As medical professionals, we feel strongly that vaccinating children on schedule with currently available vaccines is absolutely the right thing to do for all children and young adults.
The overwhelming majority of current infections of vaccine preventable diseases occur in unimmunized people, although 10% of the cases of recent measles occurred in vaccinated individuals. Briefly, there are two ways vaccines fail; 1 - 2% of people who get the vaccine remain unprotected due to antibodies not being created in adequate numbers to provide protection. Since this happens in such a small percentage of the population, we use vaccines in the same way we use seat belts. Seat belts don’t prevent death 100% of the time, the way life jackets don’t prevent drowning 100% of the time, but they do reduce the risk of death, which is why we use vaccines – for risk reduction, not risk elimination. Waning immunity over time also contributes to a lack of complete risk elimination.
Until recently, this small percentage of inadequately protected individuals was not a major concern – this is because the US had high levels of herd-immunity, meaning so many people were vaccinated that a disease had trouble spreading. There were few unprotected people left to pass it along. Herd-immunity meant that even the measles cases introduced into the US from abroad wouldn’t travel far. But now, recent strings of outbreaks span the country and they will continue if immunization levels remain low enough to let the disease spread.
The vaccine campaign is truly a victim of its own success. It is precisely because vaccines are so effective at preventing illness that we are even discussing whether or not they should be given. Because of vaccines, many of you have never seen a child with polio, tetanus, whooping cough, bacterial meningitis, or even chickenpox, or known a friend or family member whose child died of one of these diseases.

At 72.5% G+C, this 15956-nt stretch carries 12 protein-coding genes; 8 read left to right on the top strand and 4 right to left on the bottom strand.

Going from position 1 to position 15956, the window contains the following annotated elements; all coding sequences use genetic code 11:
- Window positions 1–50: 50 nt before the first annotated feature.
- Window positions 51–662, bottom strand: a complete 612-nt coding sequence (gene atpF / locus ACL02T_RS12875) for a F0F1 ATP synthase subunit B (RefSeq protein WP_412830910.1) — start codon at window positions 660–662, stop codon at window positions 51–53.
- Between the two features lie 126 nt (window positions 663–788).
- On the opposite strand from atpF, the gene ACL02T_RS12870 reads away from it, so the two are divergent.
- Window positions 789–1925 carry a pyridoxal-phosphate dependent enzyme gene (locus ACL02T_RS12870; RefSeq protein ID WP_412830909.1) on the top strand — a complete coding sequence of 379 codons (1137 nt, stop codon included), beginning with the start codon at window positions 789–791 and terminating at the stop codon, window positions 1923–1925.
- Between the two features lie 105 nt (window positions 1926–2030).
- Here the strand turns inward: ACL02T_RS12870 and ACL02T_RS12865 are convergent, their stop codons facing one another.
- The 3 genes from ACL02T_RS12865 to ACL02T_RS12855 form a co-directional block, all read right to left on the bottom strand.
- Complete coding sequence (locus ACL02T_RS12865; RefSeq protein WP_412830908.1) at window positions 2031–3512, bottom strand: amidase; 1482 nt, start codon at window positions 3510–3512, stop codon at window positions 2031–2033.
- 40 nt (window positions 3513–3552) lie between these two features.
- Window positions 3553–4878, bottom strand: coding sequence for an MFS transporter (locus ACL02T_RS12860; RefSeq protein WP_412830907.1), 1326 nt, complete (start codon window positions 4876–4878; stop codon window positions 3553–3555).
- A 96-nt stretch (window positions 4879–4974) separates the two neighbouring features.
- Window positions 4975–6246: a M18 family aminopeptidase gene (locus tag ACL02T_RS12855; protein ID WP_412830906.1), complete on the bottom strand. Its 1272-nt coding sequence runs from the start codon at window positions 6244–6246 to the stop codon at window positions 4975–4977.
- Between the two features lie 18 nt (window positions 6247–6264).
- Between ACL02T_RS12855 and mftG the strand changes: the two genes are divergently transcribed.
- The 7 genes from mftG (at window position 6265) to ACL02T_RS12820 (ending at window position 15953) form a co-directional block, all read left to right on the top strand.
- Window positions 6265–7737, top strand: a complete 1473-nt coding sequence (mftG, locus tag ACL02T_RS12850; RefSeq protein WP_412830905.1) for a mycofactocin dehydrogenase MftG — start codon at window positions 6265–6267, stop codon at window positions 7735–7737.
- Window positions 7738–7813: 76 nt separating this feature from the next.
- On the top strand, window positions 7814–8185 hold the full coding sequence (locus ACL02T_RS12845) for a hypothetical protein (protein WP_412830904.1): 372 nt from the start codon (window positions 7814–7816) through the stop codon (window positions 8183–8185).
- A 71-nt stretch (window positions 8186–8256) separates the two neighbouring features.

By allowing unimmunized children into our practice, we are putting all of our patients and our community at risk. We believe, as we always have, that not vaccinating for the following serious communicable diseases- Pertussis (Whooping Cough), Polio, HB (Haemophilus Type B), Pneumococcus, MMR (Measles, Mumps, Rubella), and Varicella (Chicken Pox) , puts a child at unnecessary risk for life-threatening illness and disability, and even death. Thus we expect all of our patients to be vaccinated to these illnesses as recommended by the AAP and the CDC.
- We firmly believe in the effectiveness of vaccines to prevent serious illness and to save lives.
- We firmly believe in the safety of our vaccines.
- We firmly believe that all children and young adults should receive all of the recommended vaccines according to the schedule published by the Centers for Disease Control and Prevention and the American Academy of Pediatrics.
- We firmly believe, based on all available literature, evidence, and current studies, that vaccines do not cause autism or other developmental disabilities.
- We firmly believe that vaccinating children and young adults may be the single most important health-promoting intervention we perform as health care providers, and that you can perform as parents/caregivers. The vaccines and the advised schedule at which they are administered are the results of years and years of scientific study and data gathered on millions of children by thousands of our brightest scientists and physicians.
Although you as parents have the ultimate responsibility for what you believe is best for your child, and although you may have a personal or religious objection to having your child vaccinated, as your child’s health care advisors, we feel that it is critical to your child’s health and safety that he/she receive vaccines as recommended by the AAP and the CDC.